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Виггс Сьюзен


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On ev’ry hand it will allowed be,

He’s just—nae better than he should be.

—Robert Burns

After the landing, Ian stood on the rocky shore, oblivious to the movements around him, oblivious to the delighted shouts of young Robbie, oblivious even to Miranda, whose presence had consumed him since the moment he had laid eyes on her.

He simply stood, feeling the solid earth beneath his feet and trying to get his mind around the fact that after an exile of fifteen years, he was home. In Scotland.

How much had he changed, he wondered, from that wounded boy, skulking to freedom by hiding in a ship’s hold?

He was staggered by how deeply he had missed his homeland. He drew the feeling in through his pores, and into his lungs with each breath, and the very essence of the land began to pulse through him. This was Scotland, his birthplace.

Here, he had suffered the torments of the damned—but also, in that early misty time of his youth, he had known his greatest joy. Had known the crystal sharp air of the craggy Highlands as he’d raced across the moors after a stray lamb. Had known the sweet, warm scent of a mother and the hearty affection of a father.

Ah, how long ago that had been. The boy who had gamboled through glens and boggy moors, who had fished for trout in the icy streams and chased squealing girls in the kirkyard on Sunday, was as good as dead.

Ian MacVane knew the name of his murderer. Adder, like the snake. Mr. Adder, the sly-eyed Englishman. He had swept like a storm into Crough na Muir, claiming that the crofters were trespassing on his property. And so they were, on land relinquished to him by the laird whom Adder had beggared at the gaming table.

Ian drew in another breath of Scotland. He felt as if he were falling, falling back into the hideous past, squarely into the night Adder and a troop of mercenaries had swooped down upon the croft of the MacVane...

He heard a sound that didn’t belong to the night. Below the living quarters, the cows blew gently in their sleep. Then the sound came again. It was a soft whistle—not an owl or a nightingale, but a human sound. The dog reacted first, leaping down from the loft, yapping wildly.

He heard a sickening thump, and the dog fell silent. By then Ian’s father was up, pitchfork in hand, but it was too late. Too late...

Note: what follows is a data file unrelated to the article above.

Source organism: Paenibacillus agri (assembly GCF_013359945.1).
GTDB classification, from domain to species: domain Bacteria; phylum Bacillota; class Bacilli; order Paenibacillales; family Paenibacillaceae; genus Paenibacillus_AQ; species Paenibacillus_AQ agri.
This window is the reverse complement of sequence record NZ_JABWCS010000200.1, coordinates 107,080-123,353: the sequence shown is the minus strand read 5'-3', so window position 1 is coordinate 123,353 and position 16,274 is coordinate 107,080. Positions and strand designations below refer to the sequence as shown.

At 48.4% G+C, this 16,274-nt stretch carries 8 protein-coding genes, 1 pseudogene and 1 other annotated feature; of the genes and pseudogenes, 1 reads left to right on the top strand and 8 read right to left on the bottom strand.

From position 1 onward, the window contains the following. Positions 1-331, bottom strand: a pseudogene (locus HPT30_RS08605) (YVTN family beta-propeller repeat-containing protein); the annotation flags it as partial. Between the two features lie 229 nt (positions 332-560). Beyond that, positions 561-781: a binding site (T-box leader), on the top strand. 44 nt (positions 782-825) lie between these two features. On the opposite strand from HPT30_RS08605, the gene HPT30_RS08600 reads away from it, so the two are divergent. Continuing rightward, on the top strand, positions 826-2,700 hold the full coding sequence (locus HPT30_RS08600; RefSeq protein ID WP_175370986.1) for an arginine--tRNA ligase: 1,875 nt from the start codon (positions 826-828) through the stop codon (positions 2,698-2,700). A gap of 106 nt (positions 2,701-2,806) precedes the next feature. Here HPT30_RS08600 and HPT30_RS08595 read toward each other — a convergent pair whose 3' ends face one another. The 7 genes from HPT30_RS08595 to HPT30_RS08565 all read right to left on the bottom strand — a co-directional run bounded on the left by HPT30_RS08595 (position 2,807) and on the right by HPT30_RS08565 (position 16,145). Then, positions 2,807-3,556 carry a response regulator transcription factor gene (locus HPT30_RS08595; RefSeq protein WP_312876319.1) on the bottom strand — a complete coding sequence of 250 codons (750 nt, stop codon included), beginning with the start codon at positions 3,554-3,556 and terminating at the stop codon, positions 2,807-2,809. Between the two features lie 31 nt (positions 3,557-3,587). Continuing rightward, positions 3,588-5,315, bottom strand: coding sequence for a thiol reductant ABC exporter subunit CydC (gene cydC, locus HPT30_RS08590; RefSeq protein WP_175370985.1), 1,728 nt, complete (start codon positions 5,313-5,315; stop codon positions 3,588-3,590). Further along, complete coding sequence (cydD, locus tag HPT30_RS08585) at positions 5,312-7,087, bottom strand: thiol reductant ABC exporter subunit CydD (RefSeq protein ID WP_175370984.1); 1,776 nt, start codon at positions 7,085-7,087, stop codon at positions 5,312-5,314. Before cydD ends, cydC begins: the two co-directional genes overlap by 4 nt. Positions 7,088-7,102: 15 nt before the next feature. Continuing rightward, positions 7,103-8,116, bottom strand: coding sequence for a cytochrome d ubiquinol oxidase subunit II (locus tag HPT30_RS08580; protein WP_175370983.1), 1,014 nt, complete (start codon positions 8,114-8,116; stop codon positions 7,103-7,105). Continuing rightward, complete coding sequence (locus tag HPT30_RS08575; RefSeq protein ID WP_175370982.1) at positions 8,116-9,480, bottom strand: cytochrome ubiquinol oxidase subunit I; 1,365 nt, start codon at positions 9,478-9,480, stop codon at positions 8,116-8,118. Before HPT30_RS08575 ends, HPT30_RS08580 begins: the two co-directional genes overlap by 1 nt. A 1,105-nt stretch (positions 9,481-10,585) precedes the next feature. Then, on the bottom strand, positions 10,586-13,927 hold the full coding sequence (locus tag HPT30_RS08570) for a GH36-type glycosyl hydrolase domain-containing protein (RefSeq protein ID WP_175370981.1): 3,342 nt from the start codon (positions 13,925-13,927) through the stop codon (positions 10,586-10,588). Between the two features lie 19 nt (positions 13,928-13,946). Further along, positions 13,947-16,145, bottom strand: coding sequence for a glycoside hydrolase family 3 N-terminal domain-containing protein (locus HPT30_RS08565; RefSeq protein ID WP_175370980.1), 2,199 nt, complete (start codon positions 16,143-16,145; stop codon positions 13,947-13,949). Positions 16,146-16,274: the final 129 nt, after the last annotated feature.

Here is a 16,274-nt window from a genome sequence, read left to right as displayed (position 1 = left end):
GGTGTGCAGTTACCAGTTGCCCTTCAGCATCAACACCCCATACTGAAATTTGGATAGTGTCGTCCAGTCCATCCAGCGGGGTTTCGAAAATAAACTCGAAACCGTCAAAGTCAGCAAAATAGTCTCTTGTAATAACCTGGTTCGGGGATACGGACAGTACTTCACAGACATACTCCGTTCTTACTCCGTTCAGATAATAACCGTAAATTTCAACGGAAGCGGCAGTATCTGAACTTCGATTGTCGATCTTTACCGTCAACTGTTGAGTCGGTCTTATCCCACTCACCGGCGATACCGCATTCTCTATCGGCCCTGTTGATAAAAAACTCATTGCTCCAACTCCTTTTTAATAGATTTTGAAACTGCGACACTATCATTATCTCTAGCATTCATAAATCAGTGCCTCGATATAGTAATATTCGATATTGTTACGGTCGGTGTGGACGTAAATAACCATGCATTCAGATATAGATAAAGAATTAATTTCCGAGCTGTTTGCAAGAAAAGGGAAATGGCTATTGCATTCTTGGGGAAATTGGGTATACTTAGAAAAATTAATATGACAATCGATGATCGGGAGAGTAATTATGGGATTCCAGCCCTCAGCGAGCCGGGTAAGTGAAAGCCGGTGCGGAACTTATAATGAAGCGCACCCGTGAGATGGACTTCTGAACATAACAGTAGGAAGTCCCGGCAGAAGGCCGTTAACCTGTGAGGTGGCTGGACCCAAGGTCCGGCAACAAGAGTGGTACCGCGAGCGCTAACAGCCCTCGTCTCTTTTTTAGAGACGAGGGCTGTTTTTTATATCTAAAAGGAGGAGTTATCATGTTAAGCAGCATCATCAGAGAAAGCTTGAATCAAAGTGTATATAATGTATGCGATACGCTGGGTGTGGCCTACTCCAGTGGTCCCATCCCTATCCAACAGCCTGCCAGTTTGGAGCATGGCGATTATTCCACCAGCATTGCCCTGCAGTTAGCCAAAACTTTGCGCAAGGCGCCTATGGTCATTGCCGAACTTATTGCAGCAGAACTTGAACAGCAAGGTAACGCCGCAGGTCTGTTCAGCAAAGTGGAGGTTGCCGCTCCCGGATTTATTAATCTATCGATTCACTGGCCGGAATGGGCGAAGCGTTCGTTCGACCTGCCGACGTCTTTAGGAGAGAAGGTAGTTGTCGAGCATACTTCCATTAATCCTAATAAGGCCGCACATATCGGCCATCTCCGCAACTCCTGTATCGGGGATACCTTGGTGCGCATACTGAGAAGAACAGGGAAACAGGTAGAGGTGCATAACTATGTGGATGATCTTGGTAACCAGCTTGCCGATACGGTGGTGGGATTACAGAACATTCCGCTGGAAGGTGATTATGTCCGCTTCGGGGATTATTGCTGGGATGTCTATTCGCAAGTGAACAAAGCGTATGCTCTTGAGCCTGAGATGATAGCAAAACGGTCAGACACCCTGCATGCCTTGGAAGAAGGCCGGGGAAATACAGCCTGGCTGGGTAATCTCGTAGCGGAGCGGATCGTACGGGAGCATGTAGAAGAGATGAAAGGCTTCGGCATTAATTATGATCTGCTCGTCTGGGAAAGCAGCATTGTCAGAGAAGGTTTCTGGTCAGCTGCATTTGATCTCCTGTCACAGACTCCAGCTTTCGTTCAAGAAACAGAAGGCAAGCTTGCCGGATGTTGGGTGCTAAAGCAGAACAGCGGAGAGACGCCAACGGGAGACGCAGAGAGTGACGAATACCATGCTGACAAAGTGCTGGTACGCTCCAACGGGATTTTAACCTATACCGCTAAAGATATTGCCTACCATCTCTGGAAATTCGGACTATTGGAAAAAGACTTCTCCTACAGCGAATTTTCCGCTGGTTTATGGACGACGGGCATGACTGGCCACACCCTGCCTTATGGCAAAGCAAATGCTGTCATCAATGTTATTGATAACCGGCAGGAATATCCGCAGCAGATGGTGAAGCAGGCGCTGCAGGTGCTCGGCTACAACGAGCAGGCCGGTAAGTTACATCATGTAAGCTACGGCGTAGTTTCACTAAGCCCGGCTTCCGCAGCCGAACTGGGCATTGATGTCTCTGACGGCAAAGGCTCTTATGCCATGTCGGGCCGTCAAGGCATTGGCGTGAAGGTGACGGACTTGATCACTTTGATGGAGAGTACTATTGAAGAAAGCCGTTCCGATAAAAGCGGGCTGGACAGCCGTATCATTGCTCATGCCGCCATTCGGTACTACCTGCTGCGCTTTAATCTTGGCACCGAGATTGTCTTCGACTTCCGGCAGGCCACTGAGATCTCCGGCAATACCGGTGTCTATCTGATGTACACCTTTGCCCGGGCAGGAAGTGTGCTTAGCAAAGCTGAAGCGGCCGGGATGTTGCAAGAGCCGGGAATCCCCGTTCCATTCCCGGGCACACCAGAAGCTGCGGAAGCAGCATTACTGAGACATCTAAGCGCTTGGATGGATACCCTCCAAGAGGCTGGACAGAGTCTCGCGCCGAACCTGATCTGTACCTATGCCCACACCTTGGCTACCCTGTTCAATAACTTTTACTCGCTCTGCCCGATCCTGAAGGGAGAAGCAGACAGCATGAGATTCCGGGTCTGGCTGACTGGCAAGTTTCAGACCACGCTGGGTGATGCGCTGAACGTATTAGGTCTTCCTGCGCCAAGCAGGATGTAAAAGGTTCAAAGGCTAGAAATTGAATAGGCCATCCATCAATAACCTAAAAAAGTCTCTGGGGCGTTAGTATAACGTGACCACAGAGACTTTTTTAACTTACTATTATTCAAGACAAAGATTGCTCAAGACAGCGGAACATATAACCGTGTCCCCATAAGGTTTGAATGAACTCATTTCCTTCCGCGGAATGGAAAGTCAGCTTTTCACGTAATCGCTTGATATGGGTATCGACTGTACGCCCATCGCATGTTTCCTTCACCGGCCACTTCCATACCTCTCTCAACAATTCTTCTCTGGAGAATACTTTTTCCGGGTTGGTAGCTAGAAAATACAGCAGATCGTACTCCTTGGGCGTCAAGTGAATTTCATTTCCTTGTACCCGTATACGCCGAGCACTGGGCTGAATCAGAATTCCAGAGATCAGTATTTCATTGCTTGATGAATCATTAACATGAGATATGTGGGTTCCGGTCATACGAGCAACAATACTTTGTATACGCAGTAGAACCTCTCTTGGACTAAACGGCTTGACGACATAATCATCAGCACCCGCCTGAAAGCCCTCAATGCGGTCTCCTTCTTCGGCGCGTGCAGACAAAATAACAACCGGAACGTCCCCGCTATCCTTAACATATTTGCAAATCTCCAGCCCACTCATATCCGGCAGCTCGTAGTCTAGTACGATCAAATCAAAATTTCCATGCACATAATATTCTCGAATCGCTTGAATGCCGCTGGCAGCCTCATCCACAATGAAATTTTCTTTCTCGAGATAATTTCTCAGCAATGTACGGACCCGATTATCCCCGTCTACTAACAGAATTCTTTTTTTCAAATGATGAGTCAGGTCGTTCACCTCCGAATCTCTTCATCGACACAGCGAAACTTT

Miranda broke his fall. She did it with something as simple and as complicated as the brush of her hand on his sleeve, a tilt of her head, a querulous smile. “You were a thousand miles away, Ian,” she said. “And it was a sad place.”

He fought the urge to shake her off, to lash out like a wounded wolf, to recoil from her compassion. Instead he managed a wry half smile. “Reading my moods, are you?”

“Didn’t I always?”

“Of course.” Christ, but this was absurd. Inventing a past for them, pretending they had a future.

No one’s future was assured so long as fanatic Bonapartistes kept hatching their plots in England. Ian wondered how the British could be so blind. They and all their allies were convinced that Napoleon would rest content in his defeat in exile. But Ian understood the brilliance and determination of the emperor, the loyalty of his followers. Exile at Elba was surely but a temporary state for such a man. Bonaparte would be back. Already he was coiled like a snake, poised to strike.

Impatience stirred within Ian. He had best make quick work of the marriage—a handfasting would do—and hasten back to London.

“We’ve always been of one mind, lass,” he said, forcing gentleness into his voice as he lied to her. “And my guess is, you’re of a mind for a good bath and a meal.”

“I am.”

Duffie and Robbie had gone on ahead with the baggage. Ian scanned the road that wound up and around the great rising hills. He had not stood on this spot since he was a lad. Yet he knew people would still remember him in the village.

A part of him still dwelt there.

He started toward the settlement, old and tumbled and comforting as a tattered blanket.

After walking along the dusty road for a quarter mile, Miranda stopped him. “Ian.”

“Aye, lass?”

“I don’t remember my own past, save what you’ve told me. But I know nothing of your past, either.”

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